3. And if you’re a member of Metallica or a big muckity-muck from their record label, why are you wasting time on one of the many complaining blogs, when you could be fixing this problem for real?

Believe me, a whole lot of us would much rather hear an official, well-mixed “Death Magnetic” than this “Guitar Hero”-derived version.  But since the former doesn’t exist, the latter is what we got.  Get yer bittorrent out and yer horns up!


6 Responses to The loudness wars claim a major casualty

  1. Ryan says:

    Quote from one of the engineers via

    “I’m certainly sympathetic to your reaction. I get to slam my head against that brick wall every day. In this case, the mixes were already brick-walled before they arrived at my place. Suffice to say I would never be pushed to overdrive things as far as they are here.

    “Believe me I’m not proud to be associated with this one, and we can only hope that some good will come from this in some form of backlash against volume above all else.”

    If he’s the mastering engineer and he got it that way, then when in the process did Guitar Hero get the tracks (maybe they got individual tracks to aid in the production of the game?) and why did Guitar Hero do a better mix than the album folks? And what mixing engineer in their right mind would do THAT MUCH COMPRESSION before the mastering stage?

  2. That quote is from Ted Jensen, who I mentioned before. The probable answer to your question about Guitar Hero is that they get raw (pre-mix) tracks – they have to, because they need to be able to have the guitar parts stop playing, or play incorrectly, when the players mess up during the game. So they probably have a bunch of pre-mixdown instrumental tracks, and what you hear from the game is their own mix of those tracks. I’m guessing all the brickwalling happened in the final mixdown for the album, which wouldn’t have affected what was sent to Guitar Hero’s team at all.

    As for your other question, it’s a good one – and I have no answer. It’s pretty standard practice for a lot of the compression, limiting, and normalization to be done during the master, so the engineer has flexibility and a lot of control over the final output. If they really compressed the bejeezus out of it before they even sent the mix in for mastering, that’s bizarre… and kind of dumb.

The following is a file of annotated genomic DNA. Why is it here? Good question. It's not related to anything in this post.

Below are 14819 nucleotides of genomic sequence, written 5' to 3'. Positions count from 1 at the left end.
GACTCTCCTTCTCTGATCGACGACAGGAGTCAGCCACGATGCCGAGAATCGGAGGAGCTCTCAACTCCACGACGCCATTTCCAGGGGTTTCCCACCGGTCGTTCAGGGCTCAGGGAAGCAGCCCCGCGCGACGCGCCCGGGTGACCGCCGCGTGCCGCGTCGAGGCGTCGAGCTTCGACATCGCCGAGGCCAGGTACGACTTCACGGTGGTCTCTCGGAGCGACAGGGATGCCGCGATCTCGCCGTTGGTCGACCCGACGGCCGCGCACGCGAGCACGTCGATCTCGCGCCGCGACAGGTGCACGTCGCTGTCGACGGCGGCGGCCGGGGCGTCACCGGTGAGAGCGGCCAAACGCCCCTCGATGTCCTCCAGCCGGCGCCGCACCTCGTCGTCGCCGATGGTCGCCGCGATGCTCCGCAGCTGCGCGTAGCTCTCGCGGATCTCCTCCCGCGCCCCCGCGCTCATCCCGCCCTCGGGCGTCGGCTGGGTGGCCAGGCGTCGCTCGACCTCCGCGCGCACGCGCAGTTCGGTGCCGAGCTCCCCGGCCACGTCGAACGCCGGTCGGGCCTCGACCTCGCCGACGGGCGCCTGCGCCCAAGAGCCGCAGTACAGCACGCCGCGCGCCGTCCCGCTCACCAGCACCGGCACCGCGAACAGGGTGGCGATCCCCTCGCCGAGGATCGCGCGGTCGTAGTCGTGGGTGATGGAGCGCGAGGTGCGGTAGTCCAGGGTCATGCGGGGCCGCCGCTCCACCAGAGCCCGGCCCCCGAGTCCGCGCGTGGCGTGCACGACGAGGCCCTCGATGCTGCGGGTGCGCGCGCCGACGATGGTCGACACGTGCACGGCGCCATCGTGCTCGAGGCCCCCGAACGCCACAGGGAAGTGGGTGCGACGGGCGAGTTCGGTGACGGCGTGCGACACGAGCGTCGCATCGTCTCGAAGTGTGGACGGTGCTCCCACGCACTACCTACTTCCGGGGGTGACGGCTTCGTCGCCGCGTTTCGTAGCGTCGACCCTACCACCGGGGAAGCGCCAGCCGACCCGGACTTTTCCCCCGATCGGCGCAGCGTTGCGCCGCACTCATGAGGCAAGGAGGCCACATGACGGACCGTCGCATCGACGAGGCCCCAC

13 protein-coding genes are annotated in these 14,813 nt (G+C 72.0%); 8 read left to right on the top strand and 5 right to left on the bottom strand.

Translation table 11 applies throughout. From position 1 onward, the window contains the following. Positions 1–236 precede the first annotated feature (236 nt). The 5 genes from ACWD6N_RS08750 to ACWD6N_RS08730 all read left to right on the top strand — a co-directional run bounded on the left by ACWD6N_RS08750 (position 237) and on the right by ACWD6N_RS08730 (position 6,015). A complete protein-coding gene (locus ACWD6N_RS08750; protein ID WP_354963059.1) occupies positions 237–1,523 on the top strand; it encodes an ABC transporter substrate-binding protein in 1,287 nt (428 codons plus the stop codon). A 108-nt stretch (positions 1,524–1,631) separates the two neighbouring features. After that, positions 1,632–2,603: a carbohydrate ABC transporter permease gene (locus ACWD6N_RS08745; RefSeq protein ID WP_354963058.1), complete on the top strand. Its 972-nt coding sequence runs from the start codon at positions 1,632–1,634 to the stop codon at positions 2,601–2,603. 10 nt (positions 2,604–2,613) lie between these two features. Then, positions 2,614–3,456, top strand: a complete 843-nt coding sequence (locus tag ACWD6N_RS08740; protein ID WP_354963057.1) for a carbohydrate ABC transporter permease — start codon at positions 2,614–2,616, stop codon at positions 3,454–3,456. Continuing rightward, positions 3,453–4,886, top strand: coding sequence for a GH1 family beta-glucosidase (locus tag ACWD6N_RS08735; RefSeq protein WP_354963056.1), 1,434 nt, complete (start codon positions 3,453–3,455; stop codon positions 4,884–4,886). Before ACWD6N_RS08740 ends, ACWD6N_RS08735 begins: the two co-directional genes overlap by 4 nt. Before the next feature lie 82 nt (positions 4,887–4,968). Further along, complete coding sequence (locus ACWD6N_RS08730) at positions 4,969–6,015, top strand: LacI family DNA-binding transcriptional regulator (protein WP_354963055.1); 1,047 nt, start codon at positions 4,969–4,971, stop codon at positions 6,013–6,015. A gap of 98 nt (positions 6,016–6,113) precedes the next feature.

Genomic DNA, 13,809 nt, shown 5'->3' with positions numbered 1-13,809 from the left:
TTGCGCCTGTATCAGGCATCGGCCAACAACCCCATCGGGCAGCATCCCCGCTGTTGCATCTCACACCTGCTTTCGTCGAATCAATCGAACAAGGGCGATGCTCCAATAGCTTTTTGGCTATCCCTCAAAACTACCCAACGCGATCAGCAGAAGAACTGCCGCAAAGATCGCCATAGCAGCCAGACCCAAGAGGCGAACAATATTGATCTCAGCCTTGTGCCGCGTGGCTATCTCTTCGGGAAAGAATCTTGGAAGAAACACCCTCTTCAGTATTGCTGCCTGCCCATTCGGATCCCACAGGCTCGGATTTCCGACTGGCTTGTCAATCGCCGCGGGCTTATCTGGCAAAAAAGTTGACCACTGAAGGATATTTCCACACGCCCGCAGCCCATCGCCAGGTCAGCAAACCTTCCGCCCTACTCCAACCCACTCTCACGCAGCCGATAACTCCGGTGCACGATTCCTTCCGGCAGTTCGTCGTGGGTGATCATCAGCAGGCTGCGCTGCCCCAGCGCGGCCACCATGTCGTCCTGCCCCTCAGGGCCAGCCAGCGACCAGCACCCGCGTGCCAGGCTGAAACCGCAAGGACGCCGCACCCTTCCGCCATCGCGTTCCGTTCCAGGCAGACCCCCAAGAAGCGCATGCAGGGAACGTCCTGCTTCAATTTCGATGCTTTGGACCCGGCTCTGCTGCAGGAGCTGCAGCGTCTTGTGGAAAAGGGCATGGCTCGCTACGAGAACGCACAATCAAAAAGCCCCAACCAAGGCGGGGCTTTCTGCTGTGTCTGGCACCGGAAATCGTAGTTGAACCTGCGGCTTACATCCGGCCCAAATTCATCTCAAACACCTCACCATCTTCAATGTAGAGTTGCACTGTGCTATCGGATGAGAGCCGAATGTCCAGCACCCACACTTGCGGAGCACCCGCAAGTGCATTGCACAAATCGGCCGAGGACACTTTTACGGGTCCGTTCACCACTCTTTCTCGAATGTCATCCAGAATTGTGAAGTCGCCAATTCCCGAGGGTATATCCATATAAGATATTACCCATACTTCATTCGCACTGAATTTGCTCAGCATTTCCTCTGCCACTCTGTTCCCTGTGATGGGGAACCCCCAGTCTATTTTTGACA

3. Here’s a link to a very popular online petition regarding this problem:

    My signature is one of almost 4300 – and the album’s been out for less than a week.

  4. Ryan says:

    The creative team should be embarrassed that a video game has a better mix than the album. Not that I’m insulting the game creators at all, but audio is only one facet of their production. The folks with JUST the audio screwed the pooch on the only thing that mattered.

  5. themcp says:

    that they (probably) applied that compression on mixdown is not unlikely considering the way people do workflow in digital recording studios nowadays. a little bit of compression creeps in at every stop along the process and it can easily snowball.

    but it is Still Dumb. especially for multi-gillionaire industry veterans.

    this is the Second time they’ve had major audio quirks on a release (remember the Snare Incident?). they really need to get their it together and start listening to their shit before it goes out.

  6. Ryan says:

    A little compression on individual instruments, sure. But that kind of squashing before it gets to the mastering engineer is just inexcusable.